The tensions between process and content in teaching-learning activities are going to exist as long as educators are divided into process and content camps. However, many well meaning educators want the process and content to go hand in hand to achieve a balance between the two. An activity, action, technique or process for its own sake does not result into learning, many feel. Thus, a process may be necessary, but never sufficient for learning to happen.
For teachers, what they teach or Content and how they teach or Process (pedagogy), both are equally important. The teacher-managed Process or technique always needs to by balanced successful transmission of the content. Thus, we can say that transmission of content is necessary, but not sufficient, for learning to take place.
Thus, a suitable fit needs to be established between Content and Process by trying out interventions based on the context of the learners and their needs. For classroom interventions, there is nothing like ‘pure technique’ or ‘pure process’ since the technique or process cannot happen in vacuum. However, there can be centrality of technique or process since it requires both content area and skill to implement it. The ultimate aim of any classroom intervention is the enhancement of learning of content by students; therefore, technique has to be in consonance in the nature of the content and context of students.
Use of media too requires appropriate technique for its use and skill requires both group practice and individual practice for its honing. All depends on the focus or centrality but other factors cannot be ignored, they have less emphasis. Teaching when treated as science cannot work as pure science.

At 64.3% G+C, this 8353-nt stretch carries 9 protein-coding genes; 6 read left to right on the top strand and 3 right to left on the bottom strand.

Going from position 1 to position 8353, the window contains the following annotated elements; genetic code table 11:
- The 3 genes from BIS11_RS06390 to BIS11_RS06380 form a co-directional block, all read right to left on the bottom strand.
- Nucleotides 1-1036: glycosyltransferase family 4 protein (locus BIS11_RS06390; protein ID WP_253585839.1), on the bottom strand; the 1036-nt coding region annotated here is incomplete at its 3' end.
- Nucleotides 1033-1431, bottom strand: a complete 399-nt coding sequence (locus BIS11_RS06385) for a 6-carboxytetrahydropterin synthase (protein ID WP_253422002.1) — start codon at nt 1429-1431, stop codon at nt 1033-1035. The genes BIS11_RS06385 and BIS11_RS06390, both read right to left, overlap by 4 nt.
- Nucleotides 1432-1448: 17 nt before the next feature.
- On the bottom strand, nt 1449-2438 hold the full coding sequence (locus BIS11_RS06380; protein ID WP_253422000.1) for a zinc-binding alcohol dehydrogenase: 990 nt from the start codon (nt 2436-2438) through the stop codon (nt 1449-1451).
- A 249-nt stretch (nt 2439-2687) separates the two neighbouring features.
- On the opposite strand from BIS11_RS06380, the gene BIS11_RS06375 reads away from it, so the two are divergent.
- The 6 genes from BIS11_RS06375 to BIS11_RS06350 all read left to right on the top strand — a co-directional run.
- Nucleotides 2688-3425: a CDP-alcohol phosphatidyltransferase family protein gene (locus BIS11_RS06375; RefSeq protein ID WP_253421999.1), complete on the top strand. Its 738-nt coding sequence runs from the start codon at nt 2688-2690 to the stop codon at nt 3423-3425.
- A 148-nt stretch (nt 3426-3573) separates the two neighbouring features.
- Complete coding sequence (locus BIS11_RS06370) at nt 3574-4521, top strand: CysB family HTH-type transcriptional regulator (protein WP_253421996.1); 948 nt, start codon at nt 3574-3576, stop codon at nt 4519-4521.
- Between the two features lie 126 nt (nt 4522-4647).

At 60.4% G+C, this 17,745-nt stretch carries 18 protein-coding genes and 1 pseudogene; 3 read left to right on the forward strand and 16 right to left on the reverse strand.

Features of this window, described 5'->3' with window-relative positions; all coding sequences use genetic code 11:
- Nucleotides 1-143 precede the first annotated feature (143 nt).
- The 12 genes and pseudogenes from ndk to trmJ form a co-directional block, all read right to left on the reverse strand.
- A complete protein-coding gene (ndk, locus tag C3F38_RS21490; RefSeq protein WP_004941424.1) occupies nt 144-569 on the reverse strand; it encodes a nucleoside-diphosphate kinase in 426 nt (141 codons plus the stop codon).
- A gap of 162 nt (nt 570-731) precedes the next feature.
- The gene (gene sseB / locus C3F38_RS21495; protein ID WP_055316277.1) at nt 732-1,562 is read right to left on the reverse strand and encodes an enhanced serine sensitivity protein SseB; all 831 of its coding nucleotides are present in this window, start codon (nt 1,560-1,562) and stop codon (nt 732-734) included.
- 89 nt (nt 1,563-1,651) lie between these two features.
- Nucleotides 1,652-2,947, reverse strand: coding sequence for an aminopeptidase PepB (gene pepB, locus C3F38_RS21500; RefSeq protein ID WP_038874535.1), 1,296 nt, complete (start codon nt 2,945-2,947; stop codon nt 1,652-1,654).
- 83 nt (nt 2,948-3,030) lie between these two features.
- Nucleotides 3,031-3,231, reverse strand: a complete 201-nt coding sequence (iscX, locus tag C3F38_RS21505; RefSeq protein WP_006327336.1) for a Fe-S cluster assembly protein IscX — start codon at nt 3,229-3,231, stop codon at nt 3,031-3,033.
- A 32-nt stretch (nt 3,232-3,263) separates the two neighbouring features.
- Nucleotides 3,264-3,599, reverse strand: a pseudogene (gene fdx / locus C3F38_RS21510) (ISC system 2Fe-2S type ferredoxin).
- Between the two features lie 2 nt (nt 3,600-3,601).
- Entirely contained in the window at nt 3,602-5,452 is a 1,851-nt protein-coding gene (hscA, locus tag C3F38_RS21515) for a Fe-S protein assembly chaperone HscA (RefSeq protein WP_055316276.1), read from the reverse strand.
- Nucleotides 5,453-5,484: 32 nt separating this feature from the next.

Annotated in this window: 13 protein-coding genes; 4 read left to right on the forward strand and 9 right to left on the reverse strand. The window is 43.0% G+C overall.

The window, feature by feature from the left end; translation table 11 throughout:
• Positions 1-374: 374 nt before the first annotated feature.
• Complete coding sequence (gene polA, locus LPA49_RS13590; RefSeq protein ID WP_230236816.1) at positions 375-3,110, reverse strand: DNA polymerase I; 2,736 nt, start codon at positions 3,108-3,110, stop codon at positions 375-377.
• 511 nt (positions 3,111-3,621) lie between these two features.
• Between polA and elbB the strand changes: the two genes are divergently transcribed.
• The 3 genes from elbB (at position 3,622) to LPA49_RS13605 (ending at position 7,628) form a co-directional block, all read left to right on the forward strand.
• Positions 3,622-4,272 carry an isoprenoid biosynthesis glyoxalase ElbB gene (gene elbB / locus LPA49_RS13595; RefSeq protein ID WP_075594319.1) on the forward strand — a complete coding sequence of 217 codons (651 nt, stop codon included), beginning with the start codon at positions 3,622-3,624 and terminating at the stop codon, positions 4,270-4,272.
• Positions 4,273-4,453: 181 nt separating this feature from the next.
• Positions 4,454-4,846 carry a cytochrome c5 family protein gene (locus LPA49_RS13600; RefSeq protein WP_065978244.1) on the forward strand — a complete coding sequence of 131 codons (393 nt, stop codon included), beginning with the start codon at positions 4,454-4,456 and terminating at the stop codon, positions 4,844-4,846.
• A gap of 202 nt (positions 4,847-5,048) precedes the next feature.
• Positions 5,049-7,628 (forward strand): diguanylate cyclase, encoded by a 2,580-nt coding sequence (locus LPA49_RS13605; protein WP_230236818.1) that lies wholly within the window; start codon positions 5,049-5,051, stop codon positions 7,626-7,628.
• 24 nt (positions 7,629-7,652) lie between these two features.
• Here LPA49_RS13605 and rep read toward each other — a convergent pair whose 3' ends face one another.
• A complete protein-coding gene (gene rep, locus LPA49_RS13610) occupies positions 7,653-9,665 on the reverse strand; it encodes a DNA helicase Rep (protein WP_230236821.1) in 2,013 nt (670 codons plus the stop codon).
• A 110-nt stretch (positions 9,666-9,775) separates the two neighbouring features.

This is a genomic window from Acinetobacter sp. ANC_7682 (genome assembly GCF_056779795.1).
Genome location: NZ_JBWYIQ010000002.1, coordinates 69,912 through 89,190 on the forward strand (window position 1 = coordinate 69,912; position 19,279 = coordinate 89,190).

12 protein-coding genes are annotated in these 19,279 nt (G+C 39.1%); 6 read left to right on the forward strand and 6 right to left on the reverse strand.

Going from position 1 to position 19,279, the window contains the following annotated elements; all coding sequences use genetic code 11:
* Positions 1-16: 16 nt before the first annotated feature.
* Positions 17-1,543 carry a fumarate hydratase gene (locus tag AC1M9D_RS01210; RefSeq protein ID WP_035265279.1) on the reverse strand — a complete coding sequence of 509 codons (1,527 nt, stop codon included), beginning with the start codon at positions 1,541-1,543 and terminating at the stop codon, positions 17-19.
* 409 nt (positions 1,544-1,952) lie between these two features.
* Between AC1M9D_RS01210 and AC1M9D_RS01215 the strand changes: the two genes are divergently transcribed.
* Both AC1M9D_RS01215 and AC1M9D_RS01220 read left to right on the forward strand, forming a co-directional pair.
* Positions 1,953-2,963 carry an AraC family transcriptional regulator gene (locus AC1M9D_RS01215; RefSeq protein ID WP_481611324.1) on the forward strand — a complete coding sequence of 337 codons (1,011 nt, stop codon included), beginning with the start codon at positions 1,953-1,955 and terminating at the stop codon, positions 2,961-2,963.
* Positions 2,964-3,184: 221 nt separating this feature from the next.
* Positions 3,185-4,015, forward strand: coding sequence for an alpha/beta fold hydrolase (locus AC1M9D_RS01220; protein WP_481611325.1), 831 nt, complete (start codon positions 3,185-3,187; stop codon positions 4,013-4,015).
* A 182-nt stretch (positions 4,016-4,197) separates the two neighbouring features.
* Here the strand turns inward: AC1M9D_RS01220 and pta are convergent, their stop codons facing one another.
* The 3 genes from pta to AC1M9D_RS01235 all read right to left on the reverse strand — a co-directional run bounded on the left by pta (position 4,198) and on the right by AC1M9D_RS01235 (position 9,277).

The comment, “we could put in some media or use other strategies that help the teaching learning process run well in order to improve students’ skill but we can use the media as long as it does not interfere with the application of the technique”, seems to be more logical.
Any classroom intervention has a combination of what to teach, how to teach (processes, methods, techniques, procedure, design or plan) and with what materials (resources, media, tools or aids) to teach. At times, teacher-researchers do pedagogical experiments to find out under given conditions and inputs what happens or what works the best.
The current classroom research, when done by the teacher as a practitioner, has its own limitation due to lack of valid and reliable data collection tools. According to education.stateuniversity.com, some of the new directions for classroom observation research include the following: (1) combining both qualitative and quantitative methods in observation systems; (2) developing observation instruments that are based on “standards” of pedagogy; (3) using student-centered observation instruments that allow for comparisons between groups of students within the class; and (4) using instruments that assess authentic, interactive instructional practices that have been found to relate to student gains on higher-level cognitive outcomes.
Any classroom intervention has a combination of what to teach, how to teach (processes, methods, techniques, procedure, design or plan) and with what materials (resources, media, tools or aids) to teach and classroom research has to look into its efficacy.